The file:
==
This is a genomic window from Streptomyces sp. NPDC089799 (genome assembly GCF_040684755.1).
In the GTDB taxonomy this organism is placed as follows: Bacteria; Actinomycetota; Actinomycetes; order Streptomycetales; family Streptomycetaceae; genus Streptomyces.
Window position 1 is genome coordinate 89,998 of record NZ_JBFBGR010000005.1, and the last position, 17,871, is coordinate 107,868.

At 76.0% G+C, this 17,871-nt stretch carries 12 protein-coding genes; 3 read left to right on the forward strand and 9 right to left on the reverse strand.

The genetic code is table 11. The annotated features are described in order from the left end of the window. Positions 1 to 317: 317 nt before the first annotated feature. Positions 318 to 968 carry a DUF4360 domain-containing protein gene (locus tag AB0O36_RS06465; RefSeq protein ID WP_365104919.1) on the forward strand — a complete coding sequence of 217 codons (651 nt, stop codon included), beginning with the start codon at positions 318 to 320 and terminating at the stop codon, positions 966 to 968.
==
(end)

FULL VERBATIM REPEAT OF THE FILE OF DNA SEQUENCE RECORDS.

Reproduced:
This is a genomic window from Streptomyces sp. NPDC089799 (genome assembly GCF_040684755.1).
In the GTDB taxonomy this organism is placed as follows: Bacteria; Actinomycetota; Actinomycetes; order Streptomycetales; family Streptomycetaceae; genus Streptomyces.
Window position 1 is genome coordinate 89,998 of record NZ_JBFBGR010000005.1, and the last position, 17,871, is coordinate 107,868.

At 76.0% G+C, this 17,871-nt stretch carries 12 protein-coding genes; 3 read left to right on the forward strand and 9 right to left on the reverse strand.

The genetic code is table 11. The annotated features are described in order from the left end of the window. Positions 1 to 317: 317 nt before the first annotated feature. Positions 318 to 968 carry a DUF4360 domain-containing protein gene (locus tag AB0O36_RS06465; RefSeq protein ID WP_365104919.1) on the forward strand — a complete coding sequence of 217 codons (651 nt, stop codon included), beginning with the start codon at positions 318 to 320 and terminating at the stop codon, positions 966 to 968.